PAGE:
Mask Homework – Part 1

My therapist gave me an assignment on Wednesday. It’s looking at the differences in the emotions I display to the world versus the emotions I keep inside. As it’s a tiny bit easier to show my emotions online, I decided to focus on what I do in real life. What I mean is I’m more likely to say what I’m really feeling writing here in this blog or in an IM chat with a friend than I would talking face to face with friends in real life.

The assignment is to take a mask and on the outside of it list the emotions you show to the world. On the inside of it list, list the emotions that you keep inside. The second part (for a entry later this weekend) is to explain why you put the emotions on the mask you did. So if you put happy on the outside and sad on the inside, why do you do that?

So, I found a very simple line drawing of a face through Google and pasted two copies of it into Paint (I ran out of patience trying to do this in The GIMP). I added text headers. I also erased the eyes, mouth and nose on the inside mask. I then took my feeling faces image and cut and pasted the relevant ones onto the correct mask. And as I was procrastinating on the second part (a little too much to deal with) I colored it.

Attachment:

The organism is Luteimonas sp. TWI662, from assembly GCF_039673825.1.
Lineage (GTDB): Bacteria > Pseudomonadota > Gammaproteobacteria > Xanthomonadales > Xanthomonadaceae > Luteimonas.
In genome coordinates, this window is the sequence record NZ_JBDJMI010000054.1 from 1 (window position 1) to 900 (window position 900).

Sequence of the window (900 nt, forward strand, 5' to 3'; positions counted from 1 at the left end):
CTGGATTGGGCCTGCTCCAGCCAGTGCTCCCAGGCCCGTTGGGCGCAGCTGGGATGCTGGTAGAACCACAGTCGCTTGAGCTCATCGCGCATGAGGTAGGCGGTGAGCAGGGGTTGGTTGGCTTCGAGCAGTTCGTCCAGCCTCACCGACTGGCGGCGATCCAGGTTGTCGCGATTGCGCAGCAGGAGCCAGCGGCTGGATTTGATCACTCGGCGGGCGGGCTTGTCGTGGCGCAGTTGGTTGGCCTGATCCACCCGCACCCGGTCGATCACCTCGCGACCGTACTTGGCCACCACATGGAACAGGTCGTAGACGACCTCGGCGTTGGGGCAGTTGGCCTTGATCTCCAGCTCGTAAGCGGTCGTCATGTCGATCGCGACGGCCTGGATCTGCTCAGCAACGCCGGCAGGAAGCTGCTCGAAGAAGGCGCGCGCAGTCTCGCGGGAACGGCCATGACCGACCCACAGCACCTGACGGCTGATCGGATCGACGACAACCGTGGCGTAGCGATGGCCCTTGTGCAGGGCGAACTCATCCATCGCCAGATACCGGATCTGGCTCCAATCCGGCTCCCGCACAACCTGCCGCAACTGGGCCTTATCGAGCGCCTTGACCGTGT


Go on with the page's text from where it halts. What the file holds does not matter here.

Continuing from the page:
It was an interesting exercise to do. I’ll write more about that in part 2.

For anyone who wants to do this exercise, the masks can be found here, and the feeling faces can be found here. You’ll need to reduce the faces down to about 70% of original. And the eyes on the outward mask are blue. I forgot I had saved it after coloring them in.

4 thoughts on “Mask Homework – Part 1

  1. kprsjohn says:

    relatively simple things like this can bring some insight into how and what we say and do and show to those around us.
    thank you for sharing this with us and we bet quite a few do try this or at least it will get them thinking about it.

    peace and blessings


  2. You’re quite welcome keepers. It is sometimes the simplest things that help us move forward.

    I’m working on part two of the assignment right now. That’s turning out to be harder than I ever imagined.

  3. I once attended a weekend long mask-making workshop. We began by drawing but we all went home with a mask made from the plaster stuff that casts used to be made of. When I left I had gained a great deal of insight and a strong desire to move forward. I did keep up the self-revealing momentum through painting.

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